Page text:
1965 Mercury Comet Cyclone
2dr Hardtop Coupe
8-cyl. 289cid/225hp 4bbl
With an experienced team and a lot of data.
The 1964 Mercury Comet saw a substantial redesign from the 1963 models, with softer curves were replacing the earlier aggressive squared lines. A two-tone paint job was available, accenting the arrow-shaped metalwork that stretched the entire length of the car. Swept wheel arches and a pillarless hardtop coupe design added to the look of speed and performance.
Much like the Ford Falcon, with which it shared a common compact unibody platform, the 1964 Comets were available as a two-door sedan, four-door sedan, four-door station wagon. A special two-door hardtop coupe or two-door convertible was available in the top “Caliente” trim level, and the performance “Cyclone” trim level was offered in the two-door hardtop coupe format.
Body styles remained the same for 1965, but in classic transition style, the body received another major revision. Where 1964 models came with horizontal dual headlamps, the 1965 version stacked the headlights, and further squared off the body. Trim levels included the base 202 level, upgraded 404 level, and the top of the line Caliente and Cyclone models. As is typical, the trim levels are not widely different from each other , with the biggest difference between a 202 and 404 being the side trim molding on the fenders. The Caliente was billed as “every bit as hot as it looks,” and it featured a padded dashboard and loop carpeting.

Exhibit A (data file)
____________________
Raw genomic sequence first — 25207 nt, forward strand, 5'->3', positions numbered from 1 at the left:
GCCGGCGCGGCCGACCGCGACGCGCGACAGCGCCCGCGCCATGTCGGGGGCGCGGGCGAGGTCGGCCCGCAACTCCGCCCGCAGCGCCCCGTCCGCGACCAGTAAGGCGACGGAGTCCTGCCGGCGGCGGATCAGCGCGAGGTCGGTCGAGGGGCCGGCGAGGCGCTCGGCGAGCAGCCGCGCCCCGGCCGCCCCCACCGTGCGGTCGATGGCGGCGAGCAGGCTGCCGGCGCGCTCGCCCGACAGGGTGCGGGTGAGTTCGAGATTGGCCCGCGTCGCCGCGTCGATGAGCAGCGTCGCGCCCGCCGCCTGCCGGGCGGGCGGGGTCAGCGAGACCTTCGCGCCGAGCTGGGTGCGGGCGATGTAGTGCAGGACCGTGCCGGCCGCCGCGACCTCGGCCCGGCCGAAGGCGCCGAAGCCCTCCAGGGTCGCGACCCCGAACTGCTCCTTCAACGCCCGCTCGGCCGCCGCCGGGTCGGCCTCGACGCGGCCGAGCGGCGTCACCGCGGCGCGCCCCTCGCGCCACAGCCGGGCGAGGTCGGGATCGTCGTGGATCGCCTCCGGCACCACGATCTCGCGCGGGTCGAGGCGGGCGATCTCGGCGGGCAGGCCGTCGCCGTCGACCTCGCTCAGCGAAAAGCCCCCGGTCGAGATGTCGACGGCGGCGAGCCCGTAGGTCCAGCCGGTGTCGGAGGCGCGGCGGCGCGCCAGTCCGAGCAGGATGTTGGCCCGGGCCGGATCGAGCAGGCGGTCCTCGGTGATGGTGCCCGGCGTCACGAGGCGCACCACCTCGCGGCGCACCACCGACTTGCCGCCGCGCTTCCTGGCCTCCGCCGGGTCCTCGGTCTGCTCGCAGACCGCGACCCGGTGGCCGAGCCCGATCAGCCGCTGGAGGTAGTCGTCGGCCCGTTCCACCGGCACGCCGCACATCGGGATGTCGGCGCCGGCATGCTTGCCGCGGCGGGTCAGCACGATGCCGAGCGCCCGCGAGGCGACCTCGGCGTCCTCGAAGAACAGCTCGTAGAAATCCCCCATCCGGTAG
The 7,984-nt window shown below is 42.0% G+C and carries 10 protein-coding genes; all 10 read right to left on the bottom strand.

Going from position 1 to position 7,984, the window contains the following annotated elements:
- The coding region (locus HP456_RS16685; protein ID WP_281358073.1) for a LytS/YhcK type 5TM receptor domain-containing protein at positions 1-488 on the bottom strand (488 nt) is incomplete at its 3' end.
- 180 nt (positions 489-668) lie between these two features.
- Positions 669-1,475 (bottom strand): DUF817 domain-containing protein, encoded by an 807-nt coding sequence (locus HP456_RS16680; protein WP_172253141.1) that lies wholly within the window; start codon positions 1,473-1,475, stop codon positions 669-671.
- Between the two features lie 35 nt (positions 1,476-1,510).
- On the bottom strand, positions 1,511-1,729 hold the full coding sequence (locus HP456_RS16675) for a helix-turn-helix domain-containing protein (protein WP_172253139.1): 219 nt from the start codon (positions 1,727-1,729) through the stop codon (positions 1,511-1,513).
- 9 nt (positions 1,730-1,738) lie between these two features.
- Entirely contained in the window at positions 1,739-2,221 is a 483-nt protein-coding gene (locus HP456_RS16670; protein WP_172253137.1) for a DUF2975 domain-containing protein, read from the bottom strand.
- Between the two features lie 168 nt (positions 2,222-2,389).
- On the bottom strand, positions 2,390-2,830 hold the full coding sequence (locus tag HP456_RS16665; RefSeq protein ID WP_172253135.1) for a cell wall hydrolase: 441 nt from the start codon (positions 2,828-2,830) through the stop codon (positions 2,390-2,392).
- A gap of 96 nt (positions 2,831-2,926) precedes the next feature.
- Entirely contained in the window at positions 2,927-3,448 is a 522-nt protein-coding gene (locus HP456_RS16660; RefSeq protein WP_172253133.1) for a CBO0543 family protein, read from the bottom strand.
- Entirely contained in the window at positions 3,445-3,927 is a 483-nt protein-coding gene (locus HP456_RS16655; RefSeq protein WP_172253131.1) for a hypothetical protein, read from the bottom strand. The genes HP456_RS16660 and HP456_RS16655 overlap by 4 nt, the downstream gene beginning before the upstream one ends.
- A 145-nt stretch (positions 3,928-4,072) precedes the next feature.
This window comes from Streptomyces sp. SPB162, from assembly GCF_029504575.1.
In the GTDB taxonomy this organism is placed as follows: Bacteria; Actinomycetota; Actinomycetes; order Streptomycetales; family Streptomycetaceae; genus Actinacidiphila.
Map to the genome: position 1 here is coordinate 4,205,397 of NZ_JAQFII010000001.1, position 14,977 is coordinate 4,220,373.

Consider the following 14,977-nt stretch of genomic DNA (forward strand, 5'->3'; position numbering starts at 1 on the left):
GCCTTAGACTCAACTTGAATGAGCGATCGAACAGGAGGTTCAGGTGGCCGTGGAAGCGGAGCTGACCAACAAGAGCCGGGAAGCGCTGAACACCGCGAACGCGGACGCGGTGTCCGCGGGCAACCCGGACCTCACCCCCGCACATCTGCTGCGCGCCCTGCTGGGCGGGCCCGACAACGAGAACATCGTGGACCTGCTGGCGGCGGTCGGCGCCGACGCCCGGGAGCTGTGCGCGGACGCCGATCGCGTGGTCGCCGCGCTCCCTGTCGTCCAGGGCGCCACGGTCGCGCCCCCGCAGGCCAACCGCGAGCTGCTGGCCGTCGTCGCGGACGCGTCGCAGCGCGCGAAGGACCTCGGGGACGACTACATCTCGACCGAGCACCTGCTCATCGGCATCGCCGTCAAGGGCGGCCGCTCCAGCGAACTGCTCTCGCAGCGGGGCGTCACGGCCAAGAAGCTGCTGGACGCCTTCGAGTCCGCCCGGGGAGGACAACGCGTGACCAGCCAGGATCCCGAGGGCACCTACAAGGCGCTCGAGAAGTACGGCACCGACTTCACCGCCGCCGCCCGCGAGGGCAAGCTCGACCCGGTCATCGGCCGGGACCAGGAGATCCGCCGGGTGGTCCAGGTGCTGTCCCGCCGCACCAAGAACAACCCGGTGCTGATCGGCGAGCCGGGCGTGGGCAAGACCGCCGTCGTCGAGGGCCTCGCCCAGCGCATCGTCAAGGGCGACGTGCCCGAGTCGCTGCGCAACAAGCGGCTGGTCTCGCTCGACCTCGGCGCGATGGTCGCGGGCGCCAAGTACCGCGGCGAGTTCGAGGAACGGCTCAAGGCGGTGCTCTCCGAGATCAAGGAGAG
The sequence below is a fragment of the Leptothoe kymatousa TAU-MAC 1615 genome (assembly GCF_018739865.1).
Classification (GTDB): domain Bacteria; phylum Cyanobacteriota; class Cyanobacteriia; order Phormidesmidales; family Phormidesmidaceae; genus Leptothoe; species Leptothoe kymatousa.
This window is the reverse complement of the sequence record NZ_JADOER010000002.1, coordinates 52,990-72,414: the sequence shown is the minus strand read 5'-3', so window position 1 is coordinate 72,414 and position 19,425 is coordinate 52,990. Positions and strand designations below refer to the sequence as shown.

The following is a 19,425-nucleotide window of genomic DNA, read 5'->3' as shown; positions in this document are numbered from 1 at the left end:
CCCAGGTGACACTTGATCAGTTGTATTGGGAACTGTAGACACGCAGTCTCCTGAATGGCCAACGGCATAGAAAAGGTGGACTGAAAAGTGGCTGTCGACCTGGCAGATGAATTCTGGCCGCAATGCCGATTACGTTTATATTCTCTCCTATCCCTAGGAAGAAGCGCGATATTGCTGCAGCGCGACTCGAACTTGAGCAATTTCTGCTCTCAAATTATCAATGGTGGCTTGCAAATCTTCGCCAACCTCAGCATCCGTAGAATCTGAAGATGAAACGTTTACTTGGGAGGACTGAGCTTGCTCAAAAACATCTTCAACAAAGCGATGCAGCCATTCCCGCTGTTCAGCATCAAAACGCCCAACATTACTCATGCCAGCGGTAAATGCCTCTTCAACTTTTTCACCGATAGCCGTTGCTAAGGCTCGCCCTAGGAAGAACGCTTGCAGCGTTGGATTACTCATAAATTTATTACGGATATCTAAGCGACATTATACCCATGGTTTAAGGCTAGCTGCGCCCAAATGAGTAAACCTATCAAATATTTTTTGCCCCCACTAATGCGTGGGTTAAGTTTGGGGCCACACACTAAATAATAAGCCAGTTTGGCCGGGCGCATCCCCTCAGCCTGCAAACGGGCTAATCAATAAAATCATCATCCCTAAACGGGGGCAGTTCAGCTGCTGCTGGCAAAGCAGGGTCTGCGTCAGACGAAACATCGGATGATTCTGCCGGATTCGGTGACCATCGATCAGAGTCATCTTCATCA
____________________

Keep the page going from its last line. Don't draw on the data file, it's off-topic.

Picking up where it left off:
Engine options in this era started with a 170-cid inline six-cylinder engine at 101 hp for the 1964 model year, growing to 200 cid and 120 hp for 1965. Optional engines in 1964 included the 260-cid V-8 at 164 hp, replaced mid-year with the new 289-cid V-8 at 210 or 271 hp, depending on carburetion. A very few factory-built racing Comets were produced with Ford’s 427-cid big block engine at 425 hp. The Cyclone received the 210-hp 289 V-8. For 1965, engine options included the 289-cid V-8 at 200, 225, or 271 hp, depending on carburetion.
Transmission options always started with a base three-speed column-shift manual, a Merc-o-Matic automatic, or a four-speed floor-mounted manual transmission as produced for the new Ford Mustang.
The 1964 and 1965 Mercury Comet models are classic transition era cars, but one that should be attractive to collectors and 1960s auto enthusiasts. They are handsome, and have great performance potential. Mercury Comet collectors will want to gravitate to the Caliente and Cyclone editions with V-8 engines – the more powerful the better. The Comet and Cyclone were on the leading edge of the muscle car era, and the more muscular the better. If you can find one of the 50 factory lightweight cars with the 427/425 engines, it would be a good idea to buy it.